A timeline of Scott Pruitt’s bumpy time at the EPA. Scott Pruitt came under fire multiple times during his tenure over questionable finances, including both excessive spending and sweetheart deals that helped him spend less than expected. Here’s a review of his time in office. (Meghan Keneally and Stephanie Ebbs)

    What is the status of migrant family reunification? Health and Human Services Secretary Alex Azar said Thursday that the administration is working to meet a court-ordered deadline on ensuring that migrant children separated from their parents at the U.S.-Mexico border be reunited. (Serena Marshall and Geneva Sands)

    Michael Cohen scrubs mentions of Trump from Twitter bio on Independence Day. Cohen changed his Twitter header photo, which previously showed the attorney standing behind a Trump campaign podium, to a picture of the American flag and deleted “Personal attorney to President Donald J. Trump” from his bio, replacing it with his LinkedIn page. (Deena Zaru)

    Trump defends Ohio Rep. Jim Jordan amid OSU sexual abuse investigation. “I don’t believe them at all. I believe him. Jim Jordan is one of the most outstanding people I’ve met since I’ve been in Washington,” Trump said to reporters during a brief gaggle aboard Air Force One on Thursday. The lawmaker was accused this week of turning a blind eye to widespread sexual abuse while he was an assistant wrestling coach at The Ohio State University. (Mariam Khan)

    President Trump is racist, 49 percent of voters say in new Quinnipiac University poll. Forty-nine percent of Americans, including 11 percent of Republicans, believe President Trump is racist, according to a new Quinnipiac University poll. What’s more, the poll found, 22 percent of Republicans and 55 percent of voters think he “has emboldened people who hold racist beliefs to express those beliefs publicly.” (Lee Harris)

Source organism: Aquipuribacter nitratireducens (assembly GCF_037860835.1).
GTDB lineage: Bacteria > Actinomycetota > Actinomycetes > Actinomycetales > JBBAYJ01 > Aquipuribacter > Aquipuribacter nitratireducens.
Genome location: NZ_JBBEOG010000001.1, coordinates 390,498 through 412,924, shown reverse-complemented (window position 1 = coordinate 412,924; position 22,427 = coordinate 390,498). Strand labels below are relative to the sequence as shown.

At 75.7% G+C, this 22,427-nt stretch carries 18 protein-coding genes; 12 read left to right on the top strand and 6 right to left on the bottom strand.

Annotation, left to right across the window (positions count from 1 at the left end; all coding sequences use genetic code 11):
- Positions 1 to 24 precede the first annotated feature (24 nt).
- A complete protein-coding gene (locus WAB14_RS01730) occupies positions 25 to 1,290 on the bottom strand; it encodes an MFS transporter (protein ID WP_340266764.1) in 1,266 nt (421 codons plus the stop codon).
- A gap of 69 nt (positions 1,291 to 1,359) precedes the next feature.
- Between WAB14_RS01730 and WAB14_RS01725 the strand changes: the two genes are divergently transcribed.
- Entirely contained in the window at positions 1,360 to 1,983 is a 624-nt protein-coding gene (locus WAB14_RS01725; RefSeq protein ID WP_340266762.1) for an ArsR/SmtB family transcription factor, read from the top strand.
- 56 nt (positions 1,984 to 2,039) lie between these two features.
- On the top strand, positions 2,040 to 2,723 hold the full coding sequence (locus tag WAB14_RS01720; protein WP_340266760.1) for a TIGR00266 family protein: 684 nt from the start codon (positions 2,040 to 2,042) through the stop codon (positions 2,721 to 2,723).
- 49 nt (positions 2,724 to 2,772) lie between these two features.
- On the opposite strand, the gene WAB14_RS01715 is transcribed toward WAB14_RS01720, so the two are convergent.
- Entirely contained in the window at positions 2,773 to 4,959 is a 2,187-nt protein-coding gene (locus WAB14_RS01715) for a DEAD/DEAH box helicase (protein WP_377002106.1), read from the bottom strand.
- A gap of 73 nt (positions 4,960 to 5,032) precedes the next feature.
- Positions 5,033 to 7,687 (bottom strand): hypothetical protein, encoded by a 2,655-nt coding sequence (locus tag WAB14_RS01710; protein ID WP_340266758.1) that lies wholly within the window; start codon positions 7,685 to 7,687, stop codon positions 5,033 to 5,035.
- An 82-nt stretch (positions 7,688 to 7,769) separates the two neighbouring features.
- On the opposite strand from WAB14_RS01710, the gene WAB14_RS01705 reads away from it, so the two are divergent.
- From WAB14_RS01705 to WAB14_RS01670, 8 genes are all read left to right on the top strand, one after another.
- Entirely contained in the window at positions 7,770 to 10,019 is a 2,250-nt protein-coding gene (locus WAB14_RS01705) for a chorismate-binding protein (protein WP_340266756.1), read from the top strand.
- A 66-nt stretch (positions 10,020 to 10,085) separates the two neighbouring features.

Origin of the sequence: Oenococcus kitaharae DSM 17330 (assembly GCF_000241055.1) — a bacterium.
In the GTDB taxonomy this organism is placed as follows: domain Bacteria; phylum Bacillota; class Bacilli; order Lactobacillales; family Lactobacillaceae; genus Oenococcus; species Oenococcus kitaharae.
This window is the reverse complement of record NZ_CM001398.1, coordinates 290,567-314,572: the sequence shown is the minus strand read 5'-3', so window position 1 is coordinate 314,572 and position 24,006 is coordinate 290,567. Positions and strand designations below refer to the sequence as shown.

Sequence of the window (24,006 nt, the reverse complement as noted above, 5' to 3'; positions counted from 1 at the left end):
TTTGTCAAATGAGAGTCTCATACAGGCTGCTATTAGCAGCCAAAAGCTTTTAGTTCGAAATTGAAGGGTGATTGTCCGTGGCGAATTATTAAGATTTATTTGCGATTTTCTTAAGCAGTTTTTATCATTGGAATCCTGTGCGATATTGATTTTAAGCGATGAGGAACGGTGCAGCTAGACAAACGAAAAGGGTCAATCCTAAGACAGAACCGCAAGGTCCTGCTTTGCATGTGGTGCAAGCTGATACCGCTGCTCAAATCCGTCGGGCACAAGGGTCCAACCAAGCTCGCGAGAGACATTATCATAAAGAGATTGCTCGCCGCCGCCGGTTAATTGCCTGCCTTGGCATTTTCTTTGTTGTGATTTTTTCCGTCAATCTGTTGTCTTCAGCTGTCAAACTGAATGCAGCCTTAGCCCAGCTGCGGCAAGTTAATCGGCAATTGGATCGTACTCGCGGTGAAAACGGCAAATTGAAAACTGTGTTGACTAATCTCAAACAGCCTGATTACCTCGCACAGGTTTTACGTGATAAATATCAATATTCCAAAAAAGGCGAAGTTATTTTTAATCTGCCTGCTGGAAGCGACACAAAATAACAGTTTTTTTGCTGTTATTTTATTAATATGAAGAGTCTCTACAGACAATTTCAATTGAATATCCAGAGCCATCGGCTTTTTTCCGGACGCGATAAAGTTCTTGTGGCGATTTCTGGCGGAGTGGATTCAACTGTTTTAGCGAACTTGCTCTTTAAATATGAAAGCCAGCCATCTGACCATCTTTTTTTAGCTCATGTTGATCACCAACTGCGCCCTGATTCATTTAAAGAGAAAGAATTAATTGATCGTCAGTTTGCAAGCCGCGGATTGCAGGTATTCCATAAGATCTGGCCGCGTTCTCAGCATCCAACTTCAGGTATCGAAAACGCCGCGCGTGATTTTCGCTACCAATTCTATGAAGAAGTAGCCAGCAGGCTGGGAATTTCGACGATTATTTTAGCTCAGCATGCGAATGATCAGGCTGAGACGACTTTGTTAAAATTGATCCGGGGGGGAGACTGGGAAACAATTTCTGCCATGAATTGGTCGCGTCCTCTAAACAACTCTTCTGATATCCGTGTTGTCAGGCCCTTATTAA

Rep. Maxine Waters owed an apology from top Dems for not protecting her against ‘unwarranted’ Trump verbal attacks, nearly 200 black female leaders say. “We write to share our profound indignation and deep disappointment over your recent failure to protect Congresswoman Waters from unwarranted attacks from the Trump Administration and others in the GOP,” the group of nearly 200 women wrote in a letter sent Tuesday. “That failure was further compounded by your decision to unfairly deride her as being ‘uncivil’ and ‘un-American.'” (Mariam Khan)

    Democratic Sen. Jon Tester thanks Trump in full page ad ahead of rally. In anticipation of President Donald Trump’s rally Thursday in Great Falls, Montana, the state’s Democratic senator, Jon Tester, took out a full-page ad in 14 newspapers across the state. But instead of excoriating or attacking the president, Tester instead offered these words: “Welcome to Montana & Thank You President Trump.” (John Verhovek)

    NC congressional candidate once questioned whether careers were ‘healthiest pursuit’ for women. In the 2013 sermon unveiled by American Bridge, a Democratic PAC that conducts opposition research, Mark Harris, who won the North Carolina 9th Congressional District’s GOP primary in May discusses “God’s plan for biblical womanhood” and argues that society “created a culture and created an environment that have made it extremely difficult for any woman … to live out and fulfill God’s design.” (Adam Kelsey and John Verhovek)

    Bloggers in India and Indonesia, bankrolled by a mystery client, are writing articles intended to “whitewash” Trump’s Russian business ties, the Daily Beast reports. The search engine optimization campaign “appears designed to influence Google search results pertaining to Trump’s relationship with” Felix Sater, Tevfik Arif and the Bayrock Group.

    The political climate in the U.S. is “creating a new landscape for business in which fierce debates” push companies to take stances on hot-button issues to win over customers, writes the Wall Street Journal in this deep dive. “That is increasingly pulling Walmart, the world’s largest retailer and largest private employer, into weighing in on issues such as immigration, the Confederate flag and gay rights …”


    The Note: For Trump, a week of big moves could have big blowback